A package from Amazon Prime is loaded for delivery on a UPS truck. Amazon delivery men in Florida have wandered into a man’s Sarasota, Fla., home uninvited twice, he says. Mark Lennihan AP
A package from Amazon Prime is loaded for delivery on a UPS truck. Amazon delivery men in Florida have wandered into a man’s Sarasota, Fla., home uninvited twice, he says. Mark Lennihan AP


‘Where the hell is my gun?’ Amazon delivery men keep wandering in, scaring homeowner

By Jared Gilmour


February 08, 2018 08:03 PM

A man was sitting in the master suite of his four-story home in Sarasota, Fla., when suddenly — out of nowhere — the doors to the elevator in his room slid open.

“I thought it was going to be somebody I knew,” Michael Lentini told Mashable. “And then this stranger comes in.”

At first he froze during the encounter on Saturday afternoon, he told WFLA, but then his mind started racing as he puzzled through the situation — and worried about what the intruder might do.

“What could happen? How do I protect myself? Where the hell is my gun?” Lentini wondered, he told Mashable.

Then Lentini acted.

“Get the hell out of my house!” Lentini yelled, according to Mashable.

The intruder — an Amazon delivery man, it turned out — dropped the package he had with him and left the house, Lentini told WFLA. And when Lentini looked at security footage from his house, he realized the bedroom wasn’t the only place the confused delivery man had explored. The delivery man had spent several minutes wandering through other areas of his house, too, Lentini said.

Yes, Lentini told WFLA, he had been expecting an Amazon package to arrive that day. But what Lentini hadn’t been expecting was a delivery man to traipse right into his house unannounced and uninvited, he said.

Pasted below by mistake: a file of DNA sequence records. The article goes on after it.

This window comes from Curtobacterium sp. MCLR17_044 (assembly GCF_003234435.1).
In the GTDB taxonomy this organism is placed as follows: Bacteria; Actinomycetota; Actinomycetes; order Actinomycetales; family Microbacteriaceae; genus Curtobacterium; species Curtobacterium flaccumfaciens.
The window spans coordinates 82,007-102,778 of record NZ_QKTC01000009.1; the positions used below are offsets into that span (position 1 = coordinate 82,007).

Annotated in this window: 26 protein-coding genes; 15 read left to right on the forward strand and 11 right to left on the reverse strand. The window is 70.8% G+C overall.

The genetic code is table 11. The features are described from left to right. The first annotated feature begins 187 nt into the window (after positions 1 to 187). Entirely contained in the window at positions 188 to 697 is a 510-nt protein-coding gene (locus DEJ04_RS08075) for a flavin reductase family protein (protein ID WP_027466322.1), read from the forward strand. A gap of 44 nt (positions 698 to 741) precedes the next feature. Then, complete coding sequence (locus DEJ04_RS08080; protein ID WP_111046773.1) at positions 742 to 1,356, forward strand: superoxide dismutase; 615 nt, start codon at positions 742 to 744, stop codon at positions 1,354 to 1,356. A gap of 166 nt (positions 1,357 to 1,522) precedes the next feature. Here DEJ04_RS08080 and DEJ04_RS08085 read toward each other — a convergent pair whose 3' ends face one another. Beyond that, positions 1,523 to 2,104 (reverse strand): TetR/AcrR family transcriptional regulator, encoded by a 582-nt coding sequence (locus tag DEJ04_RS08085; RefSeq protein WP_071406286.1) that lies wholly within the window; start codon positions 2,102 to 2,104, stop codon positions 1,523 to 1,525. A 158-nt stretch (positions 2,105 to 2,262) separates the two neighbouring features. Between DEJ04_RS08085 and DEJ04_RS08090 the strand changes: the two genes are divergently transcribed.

That led to a call to Amazon.

“They were astounded that that happened,” Lentini told WFLA. “They got some supervisor on the phone. They said this is going to the highest levels right now.”

But then, the next day, the same thing happened again, Mashable reports. This time, a delivery man loitered in Lentini’s entry way for eight minutes before he left.

Amazon says it’s trying to fix the problem.

“We have worked directly with the customer to investigate and will be addressing any findings with the delivery personnel,” a spokesperson for the online retail told Mashable.

Amazon also told WFLA that the men delivering the packages were confused by the layout of the modern home, and throught it was an apartment complex.

Lentini disputes that.

“On the front door, right when you walk in, it says Number 15. So there’s no illusions that there’s any apartments in this place,” Lentini told Mashable.

Lentini told WFLA that he isn’t the only person in his area to experience the problem — and in nearby Bradenton, Fla., another Amazon customer says a package was delivered inside his house without permission as well, WTSP reports.

“I wasn’t home but I got a call from ADT saying that my alarm was going off,” Brendan McDowell, who ordered the package, told the TV station.

McDowell looked at his doorbell camera and saw that the delivery man walked to the front door and entered the code to open it, WTSP reports. Then the delivery man left the package inside and walked away — leaving McDowell’s front door unlocked, he said.

The problem, McDowell said, was that he hadn’t given Amazon the code to his front door.

“I’m like ‘how did they get this code?’ ” McDowell said, WTSP reports. “I’m creeped out.”

It turned out Amazon had a front gate code on file from a security gate at McDowell’s previous residence — and that was the same code for his new front door, allowing the Amazon delivery man to get in, WTSP reports.

“I don’t think the guy was being malicious, but it’s a wake up call,” McDowell told the TV station.

Meanwhile, some Amazon customers are asking the company to come into their home: With its new Amazon Key service, the company’s delivery workers can unlock the door and drop packages inside when customers are away, Vice reports.

And while that could help cut down on package theft, the new technology isn’t foolproof, either, Forbes reports. Over the weekend, a researcher claimed to have found a way to hack into Amazon Key and break into a home.

Amazon denied the purported hack poses any real risk, Forbes reports, but the company is updating its app to fix it regardless.